The 1947 Partition Archive
The 1947 Partition Archive is a grassroots, non-political, 100% volunteer run effort to document and preserve eye-witness accounts from ALL communities affected by the partition of British India, for future generations.
We are global citizens coming together to document the world's largest human displacement. Join us.
While we are late, as Partition occurred 64+ years ago, we are not too late. There are still those who hold vivid and important memories of the chaos that unfolded during Partition, the pre-Partition life and culture and the post-Partition changes/loss of a way of life. We are a people powered project that collects, archives and immortalizes these stories. Contact us to share your stories or to join hands with us in preserving memories before they are forever lost.
Team: Our 100% volunteer team includes young students and accomplished professionals who are passionate about preserving this history. We range between the ages of 19 and 80. We are based out of Berkeley, CA. Join us!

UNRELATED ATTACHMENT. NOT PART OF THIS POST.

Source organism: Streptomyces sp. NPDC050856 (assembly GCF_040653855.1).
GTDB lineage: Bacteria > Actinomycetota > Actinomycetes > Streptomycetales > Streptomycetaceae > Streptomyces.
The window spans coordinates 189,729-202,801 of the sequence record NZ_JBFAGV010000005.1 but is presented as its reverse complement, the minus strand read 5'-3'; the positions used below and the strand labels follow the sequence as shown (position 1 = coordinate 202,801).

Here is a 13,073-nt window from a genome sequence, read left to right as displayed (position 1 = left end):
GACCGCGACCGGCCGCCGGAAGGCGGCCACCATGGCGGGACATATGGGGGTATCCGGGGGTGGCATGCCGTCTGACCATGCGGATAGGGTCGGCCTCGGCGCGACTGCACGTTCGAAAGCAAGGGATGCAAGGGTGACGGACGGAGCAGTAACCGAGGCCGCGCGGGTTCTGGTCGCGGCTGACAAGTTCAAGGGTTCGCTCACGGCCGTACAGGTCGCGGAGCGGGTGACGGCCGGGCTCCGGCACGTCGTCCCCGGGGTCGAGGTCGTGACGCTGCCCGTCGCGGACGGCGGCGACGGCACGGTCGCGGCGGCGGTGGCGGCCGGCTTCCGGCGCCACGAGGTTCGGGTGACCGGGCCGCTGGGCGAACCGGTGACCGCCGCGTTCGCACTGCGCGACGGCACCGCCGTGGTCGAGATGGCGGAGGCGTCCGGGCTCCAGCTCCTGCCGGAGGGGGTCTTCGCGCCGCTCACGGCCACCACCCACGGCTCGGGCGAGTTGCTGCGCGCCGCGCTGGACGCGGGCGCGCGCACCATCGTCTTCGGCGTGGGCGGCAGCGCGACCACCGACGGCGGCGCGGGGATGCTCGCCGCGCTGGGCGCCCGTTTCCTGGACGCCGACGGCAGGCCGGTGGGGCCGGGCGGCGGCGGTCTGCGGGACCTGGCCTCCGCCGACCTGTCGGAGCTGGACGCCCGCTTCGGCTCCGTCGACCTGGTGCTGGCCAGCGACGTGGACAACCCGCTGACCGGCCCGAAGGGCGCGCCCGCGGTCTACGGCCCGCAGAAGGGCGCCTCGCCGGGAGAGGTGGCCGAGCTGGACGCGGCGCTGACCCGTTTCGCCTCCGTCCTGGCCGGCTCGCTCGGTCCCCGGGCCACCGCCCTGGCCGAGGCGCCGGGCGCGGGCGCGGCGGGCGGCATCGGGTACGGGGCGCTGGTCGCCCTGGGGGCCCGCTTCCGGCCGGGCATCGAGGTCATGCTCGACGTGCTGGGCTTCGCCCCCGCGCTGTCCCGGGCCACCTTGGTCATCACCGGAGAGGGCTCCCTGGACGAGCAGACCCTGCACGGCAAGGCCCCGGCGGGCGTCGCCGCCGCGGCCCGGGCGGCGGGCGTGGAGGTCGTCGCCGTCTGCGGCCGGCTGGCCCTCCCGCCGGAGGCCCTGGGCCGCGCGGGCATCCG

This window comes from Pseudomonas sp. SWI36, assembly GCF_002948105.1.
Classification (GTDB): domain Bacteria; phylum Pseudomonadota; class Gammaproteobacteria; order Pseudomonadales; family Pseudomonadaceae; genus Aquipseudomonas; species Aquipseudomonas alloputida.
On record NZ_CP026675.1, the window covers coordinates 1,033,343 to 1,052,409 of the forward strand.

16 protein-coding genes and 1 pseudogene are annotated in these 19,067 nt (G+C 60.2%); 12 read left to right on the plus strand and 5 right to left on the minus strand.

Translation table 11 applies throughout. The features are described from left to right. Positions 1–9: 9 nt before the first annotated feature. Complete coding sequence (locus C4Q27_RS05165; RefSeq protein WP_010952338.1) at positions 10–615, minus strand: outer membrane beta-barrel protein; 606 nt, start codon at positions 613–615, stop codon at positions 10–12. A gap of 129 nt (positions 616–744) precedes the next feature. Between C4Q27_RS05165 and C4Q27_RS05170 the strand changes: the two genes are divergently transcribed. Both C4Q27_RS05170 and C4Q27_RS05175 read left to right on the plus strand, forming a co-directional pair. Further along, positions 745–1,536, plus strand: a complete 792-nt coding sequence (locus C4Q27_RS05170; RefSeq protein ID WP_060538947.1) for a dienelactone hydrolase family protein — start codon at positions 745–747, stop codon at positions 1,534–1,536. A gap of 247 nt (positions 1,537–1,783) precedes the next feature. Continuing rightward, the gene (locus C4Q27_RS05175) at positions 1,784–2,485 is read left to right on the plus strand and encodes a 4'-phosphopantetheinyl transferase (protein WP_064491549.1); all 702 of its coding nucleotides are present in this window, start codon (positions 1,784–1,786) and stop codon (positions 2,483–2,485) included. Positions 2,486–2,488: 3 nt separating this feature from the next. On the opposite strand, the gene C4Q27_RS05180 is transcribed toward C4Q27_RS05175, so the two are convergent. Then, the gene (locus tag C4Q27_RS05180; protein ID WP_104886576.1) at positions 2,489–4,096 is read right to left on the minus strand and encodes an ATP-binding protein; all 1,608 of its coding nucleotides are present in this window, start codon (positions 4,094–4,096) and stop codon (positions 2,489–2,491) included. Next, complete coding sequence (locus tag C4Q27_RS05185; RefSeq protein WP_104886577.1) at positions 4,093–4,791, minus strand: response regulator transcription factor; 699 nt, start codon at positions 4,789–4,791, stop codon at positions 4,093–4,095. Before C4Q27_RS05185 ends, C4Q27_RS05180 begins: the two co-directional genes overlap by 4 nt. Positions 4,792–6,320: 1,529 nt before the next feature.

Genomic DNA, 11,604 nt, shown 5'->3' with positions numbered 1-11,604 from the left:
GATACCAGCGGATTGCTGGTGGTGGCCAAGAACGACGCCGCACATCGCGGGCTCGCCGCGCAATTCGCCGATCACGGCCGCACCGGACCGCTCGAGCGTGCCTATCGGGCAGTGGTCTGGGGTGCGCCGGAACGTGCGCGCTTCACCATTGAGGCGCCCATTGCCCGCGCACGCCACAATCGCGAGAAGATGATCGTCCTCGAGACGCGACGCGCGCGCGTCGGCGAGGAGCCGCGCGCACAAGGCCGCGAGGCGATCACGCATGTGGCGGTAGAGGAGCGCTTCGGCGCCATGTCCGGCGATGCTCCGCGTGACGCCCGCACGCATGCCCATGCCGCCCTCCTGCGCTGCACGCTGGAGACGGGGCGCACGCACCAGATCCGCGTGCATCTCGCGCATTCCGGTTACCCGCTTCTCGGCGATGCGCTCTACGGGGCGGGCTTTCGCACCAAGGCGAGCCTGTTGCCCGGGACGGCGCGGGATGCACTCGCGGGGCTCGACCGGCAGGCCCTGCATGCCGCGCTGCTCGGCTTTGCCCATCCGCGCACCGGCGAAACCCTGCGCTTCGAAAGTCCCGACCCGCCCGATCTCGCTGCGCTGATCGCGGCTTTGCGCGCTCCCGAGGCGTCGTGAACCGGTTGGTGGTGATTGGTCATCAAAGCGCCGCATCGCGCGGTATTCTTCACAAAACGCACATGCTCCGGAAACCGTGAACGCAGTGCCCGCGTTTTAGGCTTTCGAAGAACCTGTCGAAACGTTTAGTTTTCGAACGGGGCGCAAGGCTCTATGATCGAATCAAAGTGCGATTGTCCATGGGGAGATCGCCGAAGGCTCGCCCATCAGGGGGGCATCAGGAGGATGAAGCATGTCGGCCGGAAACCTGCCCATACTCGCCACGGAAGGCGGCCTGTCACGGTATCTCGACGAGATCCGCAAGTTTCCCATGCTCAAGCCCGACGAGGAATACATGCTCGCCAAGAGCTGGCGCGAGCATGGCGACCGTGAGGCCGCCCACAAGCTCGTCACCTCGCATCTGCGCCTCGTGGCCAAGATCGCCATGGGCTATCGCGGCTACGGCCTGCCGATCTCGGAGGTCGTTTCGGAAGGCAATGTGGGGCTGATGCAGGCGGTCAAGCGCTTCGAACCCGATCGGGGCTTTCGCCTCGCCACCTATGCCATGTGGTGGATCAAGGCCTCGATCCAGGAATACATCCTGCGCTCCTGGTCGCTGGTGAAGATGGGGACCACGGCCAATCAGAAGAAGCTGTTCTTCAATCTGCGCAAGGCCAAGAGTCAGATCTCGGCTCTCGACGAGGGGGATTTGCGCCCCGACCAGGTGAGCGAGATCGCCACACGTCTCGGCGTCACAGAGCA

When:Apr 29 2012
Come discover the ancient Indus Valley. Join us in celebrating our shared South Asian history and culture.
10am - 2pm
Indus seal, hat and jewelry making. Mohenjodaro walk-through and ancient photo booth. Unique Indus henna designs by Tisha.
Documentary film screening, " In Search of Meluhha: The Untold Story of Indus Civilization." Directed by Saqib Mausoof.
Major Jagjit Singh was a 21 year old living in Amritsar at the time of Partition. He witnessed the first train massacres and the general deterioration of law and order in the months leading up to Partition, in 1947. In this video he describes these scenes. Major Jagjit Singh also formed a relief committee and volunteered in the hospitals and refugee camps.
Dr. Waheed Siddiqee was a 15 year old living peacefully with his family in Hyderabad, Southern India, in 1947. His family migrated to Pakistan after the Police Action by Indian forces. This video excerpt of the full interview captures briefly his move as well as life in Hyderabad before Partition and life in Pakistan after Partition.
In 1947 Maj. Gen. Ravinder Kumar Chopra was a young boy living in a small village called Kasowal, near Sialkot in Punjab. After being tipped off by a family friend of an imminent attack, they fled Kasowal. In this video he describes his journey and gives us a glimpse of pre-Partition interfaith relations.